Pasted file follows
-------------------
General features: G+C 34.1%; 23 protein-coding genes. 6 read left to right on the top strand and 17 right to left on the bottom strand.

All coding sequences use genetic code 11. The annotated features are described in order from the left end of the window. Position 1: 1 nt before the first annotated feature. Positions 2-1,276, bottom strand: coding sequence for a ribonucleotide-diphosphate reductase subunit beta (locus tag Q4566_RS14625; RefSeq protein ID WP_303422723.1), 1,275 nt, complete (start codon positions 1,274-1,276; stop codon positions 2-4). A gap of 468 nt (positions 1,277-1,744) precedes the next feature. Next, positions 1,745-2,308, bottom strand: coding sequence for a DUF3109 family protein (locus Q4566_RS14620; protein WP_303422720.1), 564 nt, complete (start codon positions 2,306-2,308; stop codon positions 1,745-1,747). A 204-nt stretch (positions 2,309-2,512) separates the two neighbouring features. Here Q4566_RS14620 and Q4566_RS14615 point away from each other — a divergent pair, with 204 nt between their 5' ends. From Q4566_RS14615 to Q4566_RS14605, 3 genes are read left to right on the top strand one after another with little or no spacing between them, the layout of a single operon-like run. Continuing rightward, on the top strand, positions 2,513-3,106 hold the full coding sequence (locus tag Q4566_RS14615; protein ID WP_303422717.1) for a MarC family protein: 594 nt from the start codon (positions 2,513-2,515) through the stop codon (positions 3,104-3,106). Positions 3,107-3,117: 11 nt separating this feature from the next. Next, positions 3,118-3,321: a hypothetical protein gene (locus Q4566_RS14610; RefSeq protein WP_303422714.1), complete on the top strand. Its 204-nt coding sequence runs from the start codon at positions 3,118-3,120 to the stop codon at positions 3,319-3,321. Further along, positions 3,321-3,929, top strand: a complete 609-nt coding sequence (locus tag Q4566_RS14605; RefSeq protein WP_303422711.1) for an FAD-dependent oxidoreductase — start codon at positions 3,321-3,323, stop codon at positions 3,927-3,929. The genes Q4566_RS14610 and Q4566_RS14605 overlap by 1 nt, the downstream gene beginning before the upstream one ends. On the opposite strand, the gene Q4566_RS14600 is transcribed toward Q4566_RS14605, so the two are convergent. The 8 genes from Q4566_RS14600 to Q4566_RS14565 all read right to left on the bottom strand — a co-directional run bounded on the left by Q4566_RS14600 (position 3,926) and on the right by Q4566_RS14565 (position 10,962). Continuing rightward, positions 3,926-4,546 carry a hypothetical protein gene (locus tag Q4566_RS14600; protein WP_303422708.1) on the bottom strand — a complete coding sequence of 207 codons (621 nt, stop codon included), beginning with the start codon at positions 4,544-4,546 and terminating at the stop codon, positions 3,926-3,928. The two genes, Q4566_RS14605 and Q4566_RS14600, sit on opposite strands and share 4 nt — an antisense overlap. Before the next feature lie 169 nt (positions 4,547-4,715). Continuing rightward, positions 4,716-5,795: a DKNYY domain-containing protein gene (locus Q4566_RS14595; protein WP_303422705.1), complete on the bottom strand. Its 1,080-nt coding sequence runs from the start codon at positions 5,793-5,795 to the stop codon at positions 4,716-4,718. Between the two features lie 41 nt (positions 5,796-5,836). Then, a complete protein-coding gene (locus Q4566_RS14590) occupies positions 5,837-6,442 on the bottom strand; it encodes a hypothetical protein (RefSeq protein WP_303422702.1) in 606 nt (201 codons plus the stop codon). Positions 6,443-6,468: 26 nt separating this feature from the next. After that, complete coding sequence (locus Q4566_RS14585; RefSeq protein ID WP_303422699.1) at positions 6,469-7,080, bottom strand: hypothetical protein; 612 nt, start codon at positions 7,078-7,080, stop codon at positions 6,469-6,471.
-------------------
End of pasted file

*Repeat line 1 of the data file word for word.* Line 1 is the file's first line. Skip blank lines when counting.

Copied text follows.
General features: G+C 34.1%; 23 protein-coding genes. 6 read left to right on the top strand and 17 right to left on the bottom strand.